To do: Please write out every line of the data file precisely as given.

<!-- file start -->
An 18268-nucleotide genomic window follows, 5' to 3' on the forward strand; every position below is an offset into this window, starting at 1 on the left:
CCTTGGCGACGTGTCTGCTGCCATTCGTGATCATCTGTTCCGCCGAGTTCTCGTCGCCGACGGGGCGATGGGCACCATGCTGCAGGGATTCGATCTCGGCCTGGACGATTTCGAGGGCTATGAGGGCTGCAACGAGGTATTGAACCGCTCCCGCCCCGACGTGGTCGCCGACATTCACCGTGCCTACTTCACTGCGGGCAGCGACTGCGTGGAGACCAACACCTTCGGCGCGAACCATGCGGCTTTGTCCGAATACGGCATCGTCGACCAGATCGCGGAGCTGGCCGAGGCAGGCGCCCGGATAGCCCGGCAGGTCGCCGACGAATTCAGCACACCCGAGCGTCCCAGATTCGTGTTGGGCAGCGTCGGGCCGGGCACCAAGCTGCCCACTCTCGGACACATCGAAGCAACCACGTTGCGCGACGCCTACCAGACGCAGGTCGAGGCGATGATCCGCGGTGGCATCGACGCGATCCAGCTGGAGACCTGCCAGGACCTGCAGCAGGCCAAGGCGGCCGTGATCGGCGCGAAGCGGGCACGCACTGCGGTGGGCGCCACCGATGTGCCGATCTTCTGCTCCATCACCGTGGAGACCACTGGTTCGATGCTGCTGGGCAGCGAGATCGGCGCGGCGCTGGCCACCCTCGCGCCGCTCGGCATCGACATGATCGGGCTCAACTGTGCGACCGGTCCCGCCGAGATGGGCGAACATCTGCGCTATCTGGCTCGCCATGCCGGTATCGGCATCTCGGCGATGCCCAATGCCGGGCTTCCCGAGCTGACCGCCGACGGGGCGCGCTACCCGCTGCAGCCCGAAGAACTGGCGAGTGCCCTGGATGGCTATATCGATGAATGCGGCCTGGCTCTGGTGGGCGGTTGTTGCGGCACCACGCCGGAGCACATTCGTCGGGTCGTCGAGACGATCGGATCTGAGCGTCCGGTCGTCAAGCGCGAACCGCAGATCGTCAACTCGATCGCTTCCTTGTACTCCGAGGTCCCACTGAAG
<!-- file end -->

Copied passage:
An 18268-nucleotide genomic window follows, 5' to 3' on the forward strand; every position below is an offset into this window, starting at 1 on the left:
CCTTGGCGACGTGTCTGCTGCCATTCGTGATCATCTGTTCCGCCGAGTTCTCGTCGCCGACGGGGCGATGGGCACCATGCTGCAGGGATTCGATCTCGGCCTGGACGATTTCGAGGGCTATGAGGGCTGCAACGAGGTATTGAACCGCTCCCGCCCCGACGTGGTCGCCGACATTCACCGTGCCTACTTCACTGCGGGCAGCGACTGCGTGGAGACCAACACCTTCGGCGCGAACCATGCGGCTTTGTCCGAATACGGCATCGTCGACCAGATCGCGGAGCTGGCCGAGGCAGGCGCCCGGATAGCCCGGCAGGTCGCCGACGAATTCAGCACACCCGAGCGTCCCAGATTCGTGTTGGGCAGCGTCGGGCCGGGCACCAAGCTGCCCACTCTCGGACACATCGAAGCAACCACGTTGCGCGACGCCTACCAGACGCAGGTCGAGGCGATGATCCGCGGTGGCATCGACGCGATCCAGCTGGAGACCTGCCAGGACCTGCAGCAGGCCAAGGCGGCCGTGATCGGCGCGAAGCGGGCACGCACTGCGGTGGGCGCCACCGATGTGCCGATCTTCTGCTCCATCACCGTGGAGACCACTGGTTCGATGCTGCTGGGCAGCGAGATCGGCGCGGCGCTGGCCACCCTCGCGCCGCTCGGCATCGACATGATCGGGCTCAACTGTGCGACCGGTCCCGCCGAGATGGGCGAACATCTGCGCTATCTGGCTCGCCATGCCGGTATCGGCATCTCGGCGATGCCCAATGCCGGGCTTCCCGAGCTGACCGCCGACGGGGCGCGCTACCCGCTGCAGCCCGAAGAACTGGCGAGTGCCCTGGATGGCTATATCGATGAATGCGGCCTGGCTCTGGTGGGCGGTTGTTGCGGCACCACGCCGGAGCACATTCGTCGGGTCGTCGAGACGATCGGATCTGAGCGTCCGGTCGTCAAGCGCGAACCGCAGATCGTCAACTCGATCGCTTCCTTGTACTCCGAGGTCCCACTGAAG